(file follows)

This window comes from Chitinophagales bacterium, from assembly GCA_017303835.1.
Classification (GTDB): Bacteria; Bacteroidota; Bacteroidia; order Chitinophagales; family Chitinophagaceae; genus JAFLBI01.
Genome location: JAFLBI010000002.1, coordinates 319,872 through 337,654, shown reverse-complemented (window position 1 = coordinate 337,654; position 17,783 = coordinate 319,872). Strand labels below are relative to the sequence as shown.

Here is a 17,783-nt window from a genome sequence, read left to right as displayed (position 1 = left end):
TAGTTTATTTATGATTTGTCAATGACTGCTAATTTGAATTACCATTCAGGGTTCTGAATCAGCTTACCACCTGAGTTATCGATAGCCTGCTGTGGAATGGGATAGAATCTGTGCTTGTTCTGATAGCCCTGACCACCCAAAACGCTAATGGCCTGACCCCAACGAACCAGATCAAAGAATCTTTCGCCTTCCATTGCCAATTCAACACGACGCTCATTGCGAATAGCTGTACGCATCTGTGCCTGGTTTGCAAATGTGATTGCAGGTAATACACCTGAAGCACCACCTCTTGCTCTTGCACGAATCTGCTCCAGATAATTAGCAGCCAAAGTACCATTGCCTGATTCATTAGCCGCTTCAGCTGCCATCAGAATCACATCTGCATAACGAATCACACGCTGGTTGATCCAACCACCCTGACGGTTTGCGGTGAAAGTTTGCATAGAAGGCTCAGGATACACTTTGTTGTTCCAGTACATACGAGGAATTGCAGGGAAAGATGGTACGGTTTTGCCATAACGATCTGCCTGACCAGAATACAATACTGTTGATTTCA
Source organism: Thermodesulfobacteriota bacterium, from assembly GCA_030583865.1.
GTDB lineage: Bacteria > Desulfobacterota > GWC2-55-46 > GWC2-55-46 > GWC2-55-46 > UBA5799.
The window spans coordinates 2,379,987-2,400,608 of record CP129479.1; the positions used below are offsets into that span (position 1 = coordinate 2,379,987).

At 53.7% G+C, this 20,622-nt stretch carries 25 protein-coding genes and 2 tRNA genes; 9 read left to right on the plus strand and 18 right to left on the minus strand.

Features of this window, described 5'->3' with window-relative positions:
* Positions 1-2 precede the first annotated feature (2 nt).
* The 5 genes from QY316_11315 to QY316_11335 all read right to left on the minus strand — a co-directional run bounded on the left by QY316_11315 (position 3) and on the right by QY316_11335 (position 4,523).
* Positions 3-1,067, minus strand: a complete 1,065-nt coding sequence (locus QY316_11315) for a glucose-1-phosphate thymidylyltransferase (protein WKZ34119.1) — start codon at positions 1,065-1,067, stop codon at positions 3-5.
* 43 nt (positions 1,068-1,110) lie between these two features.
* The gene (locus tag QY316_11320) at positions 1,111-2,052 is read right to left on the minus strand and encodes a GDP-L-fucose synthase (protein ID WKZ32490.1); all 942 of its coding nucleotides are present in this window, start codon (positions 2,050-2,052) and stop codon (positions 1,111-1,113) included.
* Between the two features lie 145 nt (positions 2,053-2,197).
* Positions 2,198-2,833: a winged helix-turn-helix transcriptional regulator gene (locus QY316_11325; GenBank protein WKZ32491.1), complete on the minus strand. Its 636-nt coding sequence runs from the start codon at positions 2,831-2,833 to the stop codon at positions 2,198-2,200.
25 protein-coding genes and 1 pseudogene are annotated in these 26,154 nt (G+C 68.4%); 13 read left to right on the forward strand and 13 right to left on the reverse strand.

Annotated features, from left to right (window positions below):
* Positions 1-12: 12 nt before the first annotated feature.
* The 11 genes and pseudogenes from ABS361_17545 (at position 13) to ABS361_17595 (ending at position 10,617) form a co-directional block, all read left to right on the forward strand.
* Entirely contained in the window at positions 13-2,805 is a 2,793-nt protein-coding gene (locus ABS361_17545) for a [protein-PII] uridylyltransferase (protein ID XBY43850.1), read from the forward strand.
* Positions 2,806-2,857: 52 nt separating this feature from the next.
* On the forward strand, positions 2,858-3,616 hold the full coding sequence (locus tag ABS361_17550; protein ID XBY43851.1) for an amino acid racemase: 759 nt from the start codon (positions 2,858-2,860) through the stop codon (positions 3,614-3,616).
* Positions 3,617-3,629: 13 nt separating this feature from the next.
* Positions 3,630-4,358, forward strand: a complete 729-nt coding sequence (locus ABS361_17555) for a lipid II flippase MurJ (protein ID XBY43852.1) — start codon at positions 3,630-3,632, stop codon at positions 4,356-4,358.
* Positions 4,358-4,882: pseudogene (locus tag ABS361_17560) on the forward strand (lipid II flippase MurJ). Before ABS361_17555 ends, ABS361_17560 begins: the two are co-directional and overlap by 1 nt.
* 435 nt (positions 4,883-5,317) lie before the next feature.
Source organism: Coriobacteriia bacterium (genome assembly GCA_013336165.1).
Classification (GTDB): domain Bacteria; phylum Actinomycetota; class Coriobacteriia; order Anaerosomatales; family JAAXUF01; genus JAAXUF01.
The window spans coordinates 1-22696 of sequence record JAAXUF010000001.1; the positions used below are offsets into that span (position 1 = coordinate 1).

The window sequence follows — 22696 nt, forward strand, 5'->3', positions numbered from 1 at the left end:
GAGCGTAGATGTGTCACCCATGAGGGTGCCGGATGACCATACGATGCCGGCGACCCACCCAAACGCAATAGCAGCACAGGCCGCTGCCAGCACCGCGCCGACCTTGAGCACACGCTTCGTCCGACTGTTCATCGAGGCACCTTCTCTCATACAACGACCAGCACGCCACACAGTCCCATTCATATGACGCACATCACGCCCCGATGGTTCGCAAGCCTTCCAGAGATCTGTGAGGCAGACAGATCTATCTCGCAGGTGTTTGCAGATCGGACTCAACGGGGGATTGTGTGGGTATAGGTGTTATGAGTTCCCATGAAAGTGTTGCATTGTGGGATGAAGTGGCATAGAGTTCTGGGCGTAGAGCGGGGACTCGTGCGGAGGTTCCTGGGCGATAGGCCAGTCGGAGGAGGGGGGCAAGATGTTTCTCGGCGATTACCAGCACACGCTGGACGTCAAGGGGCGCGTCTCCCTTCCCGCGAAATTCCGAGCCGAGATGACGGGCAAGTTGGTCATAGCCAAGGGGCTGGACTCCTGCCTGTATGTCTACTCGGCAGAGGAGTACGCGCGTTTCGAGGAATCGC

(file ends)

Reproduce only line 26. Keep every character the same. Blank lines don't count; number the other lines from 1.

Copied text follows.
* Positions 3,630-4,358, forward strand: a complete 729-nt coding sequence (locus ABS361_17555) for a lipid II flippase MurJ (protein ID XBY43852.1) — start codon at positions 3,630-3,632, stop codon at positions 4,356-4,358.